Unlocking Landscapes #3: the octopus beech tree

A couple of weeks ago I decided to try an outdoor recording for Unlocking Landscapes. This walk was 8 miles in total from my front door to visit a nearby area of woodland in the Sussex Weald:

Listen to the podcast above or on my Podbean page here.

Please subscribe to the Unlocking Landscapes YouTube here.

You can tell from the podcast that this latest English lockdown has affected my lung capacity, I’m a bit breathy at times! There’s only so much editing you can do though. One to remember for future episodes.

Anyway, the areas of interest in this episode are:

  • Woodland streams, known in this area as ‘gills’
  • Heathlands and plantations
  • Wood ants
  • Sphagnum moss bogs
  • Ancient and veteran trees, especially beech (Fagus sylvatica)

I’d love to know what you think of this episode and if you’d like to hear more in future. You can comment below or email me at unlockinglandscapes@gmail.com

Thanks so much for listening and I hope you enjoy.

In April I have a podcast with the writer Julian Hoffman. It went so well it’s in two fascinating parts. You can see more about Julian here.

I have some other great guests and episodes lined up, can’t wait to share all that.

Cheers,
Daniel

Episode recorded and edited by Daniel Greenwood in the West Sussex High Weald

High Weald Area of Outstanding Natural Beauty: http://www.highweald.org/

Unlocking Landscapes website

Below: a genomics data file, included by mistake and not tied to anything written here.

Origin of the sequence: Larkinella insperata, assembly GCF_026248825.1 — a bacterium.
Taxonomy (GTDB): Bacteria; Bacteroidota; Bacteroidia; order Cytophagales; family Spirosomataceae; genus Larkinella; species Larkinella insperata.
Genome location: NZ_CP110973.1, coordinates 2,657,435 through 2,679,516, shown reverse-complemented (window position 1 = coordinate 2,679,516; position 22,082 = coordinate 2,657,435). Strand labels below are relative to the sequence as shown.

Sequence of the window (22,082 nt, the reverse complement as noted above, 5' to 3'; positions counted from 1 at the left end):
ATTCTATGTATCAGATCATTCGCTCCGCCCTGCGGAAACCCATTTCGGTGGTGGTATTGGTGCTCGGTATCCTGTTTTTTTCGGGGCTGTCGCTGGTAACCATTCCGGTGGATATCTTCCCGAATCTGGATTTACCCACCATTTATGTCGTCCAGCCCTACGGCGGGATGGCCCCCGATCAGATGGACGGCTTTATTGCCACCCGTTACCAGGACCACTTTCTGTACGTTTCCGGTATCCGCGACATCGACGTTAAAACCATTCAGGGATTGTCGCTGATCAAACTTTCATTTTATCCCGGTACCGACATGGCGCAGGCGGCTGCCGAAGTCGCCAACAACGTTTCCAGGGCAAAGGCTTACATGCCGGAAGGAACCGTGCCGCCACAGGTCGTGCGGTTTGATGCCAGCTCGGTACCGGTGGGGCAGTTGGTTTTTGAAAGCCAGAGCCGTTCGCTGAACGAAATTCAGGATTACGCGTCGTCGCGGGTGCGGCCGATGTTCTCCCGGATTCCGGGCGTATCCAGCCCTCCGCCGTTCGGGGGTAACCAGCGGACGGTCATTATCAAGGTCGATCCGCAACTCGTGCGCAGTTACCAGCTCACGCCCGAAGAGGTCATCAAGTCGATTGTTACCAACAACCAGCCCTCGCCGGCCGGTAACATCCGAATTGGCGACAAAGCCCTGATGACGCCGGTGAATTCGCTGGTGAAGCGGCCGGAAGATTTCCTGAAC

Unlocking Landscapes Twitter

The Sussex Weald: beech trees blighted by fire

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St. Leonardโ€™s Forest, West Sussex, June 2020

Rain spots my shirt as a storm threatens overhead. The heat in Sussex has been blistering this week, with a breach of the thirty-degree mark yesterday. Today it is much cooler. I waited until the late afternoon to head out while the last embers of the heatwave petered out.

Iโ€™m amazed to see that the leaves of a fallen beech limb are still alive, still in their early spring state. It brings me back to those promising early weeks when spring appears.

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There is something sad about these paused beech leaves, perhaps because the tree has died with the fracture that has meant the leaves are so easy to reach and photograph. The tree had become rotten through its heart and base. A spring storm smashed through it and now here it lies. The leaves are beautiful, corrugated, and a fresh green.

Passing through a screen of holly and oak, I enter into an opening where giant beech trees live with great limbs like giant octopi. Everytime I come here someone has had a fire on the roots of the main beech tree. This is frustrating. The tree will be harmed by damage to the roots. The roots of a tree sit closer to the surface of the soil than you might think. This time, there is more than one firepit and signs of small trees like hazel being cut, sawn up and piled, either for another fire or a den. These old trees have clearly taken a beating over the years and I worry that people donโ€™t understand their fragility, especially to fire.

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In the raised buttresses of this veteran beech white sawdust has been left, the trail of saw blades having cut into the tree’s bark. In a sheltered nook of exposed roots a bunch of freshly cut twigs and small sticks has been piled for kindling. Could this have been a place where someone wanted to start a fire, could people really think the tree would not be harmed? I gather the sticks and scatter them among the holly.

The Sussex Weald